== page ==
First Appeared in The Music Box, March 2006, Volume 13, #3
Written by John Metzger
The communal scene of the late ’60s and early ’70s brought many benefits to the rapid evolution of rock ’n‘ roll, not the least of which was the cross-pollination of ideas among artists. However, as the business aspects of the music industry began to supersede aesthetic presentation, the exchange of talent among labels increasingly became driven by commercial aspirations, and as a result, the more recent outings that are littered with guest appearances sound soulless and forced. For proof, look no further than Santana’s current project All that I Am or any of the countless tribute collections that serve little purpose other than to revive flailing careers or jump-start new ones.
While the lo-fi realm of indie rock has churned out more than its share of exceedingly dull drivel, it also has revived the notions that the creation of art need not happen in an insular world and that it frequently fares better when it is interactively assembled in an organic fashion. Conor Oberst’s Bright Eyes (not to mention his Saddle Creek label) is a prime example of how a little competition and cooperation among friends can help to transform a project into something bigger, a concept to which Devendra Banhart subscribes on his fourth effort Cripple Crow. Not only is the collection’s cover an obvious homage to The Beatles’ Sgt. Pepper’s Lonely Hearts Club Band, but the manner in which his songs envelop his collaborators — which include Pernice Brother and co-producer Thom Monohan, Vetiver’s Andy Cabic, and Pleased’s Noah Georgeson — rather than highlight their presence, is remarkably refreshing. Naturally, all of this would be meaningless if the music inside didn’t exude an earthy originality that allowed it to stand on its own merit.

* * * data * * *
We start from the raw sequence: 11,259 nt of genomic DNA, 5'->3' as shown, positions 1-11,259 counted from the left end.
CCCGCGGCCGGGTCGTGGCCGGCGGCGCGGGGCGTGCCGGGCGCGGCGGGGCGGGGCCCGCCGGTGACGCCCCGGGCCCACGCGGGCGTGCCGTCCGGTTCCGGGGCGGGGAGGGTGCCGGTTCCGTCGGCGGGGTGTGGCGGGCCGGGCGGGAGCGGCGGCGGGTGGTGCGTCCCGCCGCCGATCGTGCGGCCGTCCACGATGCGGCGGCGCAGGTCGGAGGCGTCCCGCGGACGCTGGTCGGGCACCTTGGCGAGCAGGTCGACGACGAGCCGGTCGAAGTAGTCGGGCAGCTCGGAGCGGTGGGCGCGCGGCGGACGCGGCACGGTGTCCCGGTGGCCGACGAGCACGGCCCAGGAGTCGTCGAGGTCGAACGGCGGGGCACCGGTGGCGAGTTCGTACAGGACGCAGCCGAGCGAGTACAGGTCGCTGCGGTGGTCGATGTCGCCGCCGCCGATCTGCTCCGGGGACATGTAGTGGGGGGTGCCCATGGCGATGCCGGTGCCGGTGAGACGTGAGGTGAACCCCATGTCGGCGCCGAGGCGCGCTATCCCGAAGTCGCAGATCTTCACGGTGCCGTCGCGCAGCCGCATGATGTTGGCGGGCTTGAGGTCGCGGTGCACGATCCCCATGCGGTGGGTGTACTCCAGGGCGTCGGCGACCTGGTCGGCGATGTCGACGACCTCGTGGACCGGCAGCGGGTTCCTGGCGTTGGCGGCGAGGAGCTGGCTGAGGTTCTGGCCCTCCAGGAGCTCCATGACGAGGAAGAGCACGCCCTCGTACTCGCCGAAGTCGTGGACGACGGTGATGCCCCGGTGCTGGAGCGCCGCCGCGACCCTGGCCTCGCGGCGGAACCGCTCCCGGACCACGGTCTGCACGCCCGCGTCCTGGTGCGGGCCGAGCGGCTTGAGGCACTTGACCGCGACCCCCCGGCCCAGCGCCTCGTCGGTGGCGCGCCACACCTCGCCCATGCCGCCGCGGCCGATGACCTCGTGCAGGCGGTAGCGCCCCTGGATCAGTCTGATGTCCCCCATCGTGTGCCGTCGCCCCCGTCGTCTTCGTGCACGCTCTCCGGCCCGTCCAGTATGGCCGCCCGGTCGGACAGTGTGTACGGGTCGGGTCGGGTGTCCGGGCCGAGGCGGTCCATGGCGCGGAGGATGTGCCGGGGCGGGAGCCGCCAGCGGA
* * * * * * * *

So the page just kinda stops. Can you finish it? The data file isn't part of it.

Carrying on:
Known for the grainy, primitivism of his alt-folk musings — his debut Oh Me Oh My... famously was pieced together from recordings captured on an array of cassette and answering machines — Banhart ventured into a proper studio to sculpt Cripple Crow. Consequently, the result is more realized and accessible than any of his past endeavors. With a compositional style that draws liberally from Donovan’s flower-child meditations and a voice that softly caresses each song while borrowing heavily from the quaint quavering of Jeff Buckley and Nick Drake, Banhart lays down a dreamy, acid-tinged flashback of strange, poetic beauty. On the opening Now that I Know, for example, he cops Buckley’s Robert Plant-isms perfectly, while on Lazy Butterfly, he embraces the mysterious, Eastern mysticism of Donovan’s psychedelic etchings. Nevertheless, the other problem that frequently plagues indie projects — that is the lack of any semblance of self-control — raises its ugly head on the outing, and unfortunately, it keeps a good album from becoming a great one. At 22 tracks that stretch the effort to more than 74-minutes in length — in ’70s terms, it’s a sprawling, double-LP set — Cripple Creek lacks focus as well as a cohesive identity, though buried inside its scattered eclecticism lies a true gem, and Banhart nearly succeeds in making it transcend its flaws. ˝
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1 Star: Pitiful
2 Stars: Listenable
3 Stars: Respectable
4 Stars: Excellent
5 Stars: Can't Live Without It!!
Copyright © 2006 The Music Box